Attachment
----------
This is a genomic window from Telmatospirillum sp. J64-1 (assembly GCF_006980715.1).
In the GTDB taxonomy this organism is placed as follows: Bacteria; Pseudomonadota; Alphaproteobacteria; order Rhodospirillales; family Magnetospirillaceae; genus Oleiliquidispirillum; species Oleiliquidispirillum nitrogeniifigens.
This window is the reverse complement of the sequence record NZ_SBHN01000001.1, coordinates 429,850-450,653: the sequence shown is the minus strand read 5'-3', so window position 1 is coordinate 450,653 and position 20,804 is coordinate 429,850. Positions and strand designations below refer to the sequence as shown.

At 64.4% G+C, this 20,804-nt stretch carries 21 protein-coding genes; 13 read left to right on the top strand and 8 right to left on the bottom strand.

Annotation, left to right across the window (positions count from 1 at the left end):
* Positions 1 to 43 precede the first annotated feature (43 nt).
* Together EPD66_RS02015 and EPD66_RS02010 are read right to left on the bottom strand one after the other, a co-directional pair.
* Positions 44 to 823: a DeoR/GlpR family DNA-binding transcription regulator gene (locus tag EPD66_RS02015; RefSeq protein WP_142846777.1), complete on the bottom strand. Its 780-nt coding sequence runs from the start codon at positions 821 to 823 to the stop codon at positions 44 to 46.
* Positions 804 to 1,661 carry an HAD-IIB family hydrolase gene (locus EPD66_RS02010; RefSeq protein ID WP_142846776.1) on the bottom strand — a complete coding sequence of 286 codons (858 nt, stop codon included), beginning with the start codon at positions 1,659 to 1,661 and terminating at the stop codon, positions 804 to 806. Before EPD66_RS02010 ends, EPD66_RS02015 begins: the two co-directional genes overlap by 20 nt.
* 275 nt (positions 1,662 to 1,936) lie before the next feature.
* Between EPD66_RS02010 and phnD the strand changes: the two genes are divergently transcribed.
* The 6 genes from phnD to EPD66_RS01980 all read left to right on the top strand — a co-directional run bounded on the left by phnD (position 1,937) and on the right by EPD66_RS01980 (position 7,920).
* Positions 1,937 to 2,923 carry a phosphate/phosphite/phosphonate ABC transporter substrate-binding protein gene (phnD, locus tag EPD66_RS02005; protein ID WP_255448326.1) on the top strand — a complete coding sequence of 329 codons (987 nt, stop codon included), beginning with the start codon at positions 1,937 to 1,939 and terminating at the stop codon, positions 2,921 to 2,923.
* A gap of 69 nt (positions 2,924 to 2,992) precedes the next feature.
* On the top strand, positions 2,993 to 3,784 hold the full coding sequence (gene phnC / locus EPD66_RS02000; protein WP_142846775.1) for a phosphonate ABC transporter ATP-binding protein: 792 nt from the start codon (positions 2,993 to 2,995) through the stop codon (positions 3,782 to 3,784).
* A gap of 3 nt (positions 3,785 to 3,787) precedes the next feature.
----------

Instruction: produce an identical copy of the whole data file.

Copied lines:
This is a genomic window from Telmatospirillum sp. J64-1 (assembly GCF_006980715.1).
In the GTDB taxonomy this organism is placed as follows: Bacteria; Pseudomonadota; Alphaproteobacteria; order Rhodospirillales; family Magnetospirillaceae; genus Oleiliquidispirillum; species Oleiliquidispirillum nitrogeniifigens.
This window is the reverse complement of the sequence record NZ_SBHN01000001.1, coordinates 429,850-450,653: the sequence shown is the minus strand read 5'-3', so window position 1 is coordinate 450,653 and position 20,804 is coordinate 429,850. Positions and strand designations below refer to the sequence as shown.

At 64.4% G+C, this 20,804-nt stretch carries 21 protein-coding genes; 13 read left to right on the top strand and 8 right to left on the bottom strand.

Annotation, left to right across the window (positions count from 1 at the left end):
* Positions 1 to 43 precede the first annotated feature (43 nt).
* Together EPD66_RS02015 and EPD66_RS02010 are read right to left on the bottom strand one after the other, a co-directional pair.
* Positions 44 to 823: a DeoR/GlpR family DNA-binding transcription regulator gene (locus tag EPD66_RS02015; RefSeq protein WP_142846777.1), complete on the bottom strand. Its 780-nt coding sequence runs from the start codon at positions 821 to 823 to the stop codon at positions 44 to 46.
* Positions 804 to 1,661 carry an HAD-IIB family hydrolase gene (locus EPD66_RS02010; RefSeq protein ID WP_142846776.1) on the bottom strand — a complete coding sequence of 286 codons (858 nt, stop codon included), beginning with the start codon at positions 1,659 to 1,661 and terminating at the stop codon, positions 804 to 806. Before EPD66_RS02010 ends, EPD66_RS02015 begins: the two co-directional genes overlap by 20 nt.
* 275 nt (positions 1,662 to 1,936) lie before the next feature.
* Between EPD66_RS02010 and phnD the strand changes: the two genes are divergently transcribed.
* The 6 genes from phnD to EPD66_RS01980 all read left to right on the top strand — a co-directional run bounded on the left by phnD (position 1,937) and on the right by EPD66_RS01980 (position 7,920).
* Positions 1,937 to 2,923 carry a phosphate/phosphite/phosphonate ABC transporter substrate-binding protein gene (phnD, locus tag EPD66_RS02005; protein ID WP_255448326.1) on the top strand — a complete coding sequence of 329 codons (987 nt, stop codon included), beginning with the start codon at positions 1,937 to 1,939 and terminating at the stop codon, positions 2,921 to 2,923.
* A gap of 69 nt (positions 2,924 to 2,992) precedes the next feature.
* On the top strand, positions 2,993 to 3,784 hold the full coding sequence (gene phnC / locus EPD66_RS02000; protein WP_142846775.1) for a phosphonate ABC transporter ATP-binding protein: 792 nt from the start codon (positions 2,993 to 2,995) through the stop codon (positions 3,782 to 3,784).
* A gap of 3 nt (positions 3,785 to 3,787) precedes the next feature.